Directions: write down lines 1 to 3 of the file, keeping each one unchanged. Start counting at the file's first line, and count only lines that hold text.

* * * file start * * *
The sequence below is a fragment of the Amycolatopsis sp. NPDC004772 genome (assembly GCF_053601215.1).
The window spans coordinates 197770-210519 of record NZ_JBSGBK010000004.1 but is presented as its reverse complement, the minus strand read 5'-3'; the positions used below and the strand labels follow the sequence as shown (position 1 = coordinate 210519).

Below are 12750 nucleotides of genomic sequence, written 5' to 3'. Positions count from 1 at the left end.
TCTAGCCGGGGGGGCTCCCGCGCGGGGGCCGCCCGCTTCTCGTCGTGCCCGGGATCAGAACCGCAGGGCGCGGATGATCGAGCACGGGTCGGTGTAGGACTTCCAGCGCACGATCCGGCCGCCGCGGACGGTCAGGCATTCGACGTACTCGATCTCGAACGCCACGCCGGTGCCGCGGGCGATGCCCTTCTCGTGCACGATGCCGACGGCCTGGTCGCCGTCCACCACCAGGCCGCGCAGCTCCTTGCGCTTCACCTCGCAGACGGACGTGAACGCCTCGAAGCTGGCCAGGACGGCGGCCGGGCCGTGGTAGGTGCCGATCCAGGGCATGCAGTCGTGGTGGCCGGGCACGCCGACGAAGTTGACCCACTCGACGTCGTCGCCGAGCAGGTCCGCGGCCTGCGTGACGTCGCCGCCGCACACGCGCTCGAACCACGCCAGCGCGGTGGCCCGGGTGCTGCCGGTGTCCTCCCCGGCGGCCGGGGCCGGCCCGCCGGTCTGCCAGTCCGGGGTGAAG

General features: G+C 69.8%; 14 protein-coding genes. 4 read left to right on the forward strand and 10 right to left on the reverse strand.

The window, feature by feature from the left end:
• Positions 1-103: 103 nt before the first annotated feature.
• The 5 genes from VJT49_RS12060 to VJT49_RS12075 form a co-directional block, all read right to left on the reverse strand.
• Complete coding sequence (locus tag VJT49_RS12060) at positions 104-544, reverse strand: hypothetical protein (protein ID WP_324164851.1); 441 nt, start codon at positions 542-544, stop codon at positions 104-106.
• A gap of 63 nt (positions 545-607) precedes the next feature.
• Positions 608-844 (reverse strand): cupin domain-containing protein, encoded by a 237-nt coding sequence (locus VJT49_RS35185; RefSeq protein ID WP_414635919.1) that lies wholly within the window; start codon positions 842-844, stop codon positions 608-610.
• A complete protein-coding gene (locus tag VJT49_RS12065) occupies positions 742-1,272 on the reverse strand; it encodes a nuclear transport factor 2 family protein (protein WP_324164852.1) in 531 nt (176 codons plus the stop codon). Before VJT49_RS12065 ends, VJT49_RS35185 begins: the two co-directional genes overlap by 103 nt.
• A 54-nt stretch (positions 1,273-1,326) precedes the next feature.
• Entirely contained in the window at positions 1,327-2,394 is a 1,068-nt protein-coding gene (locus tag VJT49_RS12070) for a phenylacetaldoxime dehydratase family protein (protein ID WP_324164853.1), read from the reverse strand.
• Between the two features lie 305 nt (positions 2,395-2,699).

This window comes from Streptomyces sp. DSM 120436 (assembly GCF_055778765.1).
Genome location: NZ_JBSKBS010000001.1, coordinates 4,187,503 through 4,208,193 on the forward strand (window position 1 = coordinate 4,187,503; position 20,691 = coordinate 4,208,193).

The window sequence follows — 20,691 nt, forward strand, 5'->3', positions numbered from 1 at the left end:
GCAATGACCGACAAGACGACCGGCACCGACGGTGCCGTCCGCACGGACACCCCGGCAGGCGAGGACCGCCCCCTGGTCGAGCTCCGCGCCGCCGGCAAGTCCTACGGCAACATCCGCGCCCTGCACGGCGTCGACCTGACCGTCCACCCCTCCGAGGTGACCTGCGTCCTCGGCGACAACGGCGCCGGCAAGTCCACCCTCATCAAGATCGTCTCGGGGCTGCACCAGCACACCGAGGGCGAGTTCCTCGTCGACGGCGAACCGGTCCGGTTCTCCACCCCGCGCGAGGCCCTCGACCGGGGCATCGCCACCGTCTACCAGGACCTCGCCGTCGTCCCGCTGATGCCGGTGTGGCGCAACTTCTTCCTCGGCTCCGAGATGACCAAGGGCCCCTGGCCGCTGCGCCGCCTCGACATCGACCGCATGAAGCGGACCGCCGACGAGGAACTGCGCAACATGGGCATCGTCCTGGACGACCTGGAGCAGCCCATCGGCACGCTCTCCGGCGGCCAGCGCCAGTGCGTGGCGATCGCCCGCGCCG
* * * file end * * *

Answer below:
The sequence below is a fragment of the Amycolatopsis sp. NPDC004772 genome (assembly GCF_053601215.1).
The window spans coordinates 197770-210519 of record NZ_JBSGBK010000004.1 but is presented as its reverse complement, the minus strand read 5'-3'; the positions used below and the strand labels follow the sequence as shown (position 1 = coordinate 210519).

Below are 12750 nucleotides of genomic sequence, written 5' to 3'. Positions count from 1 at the left end.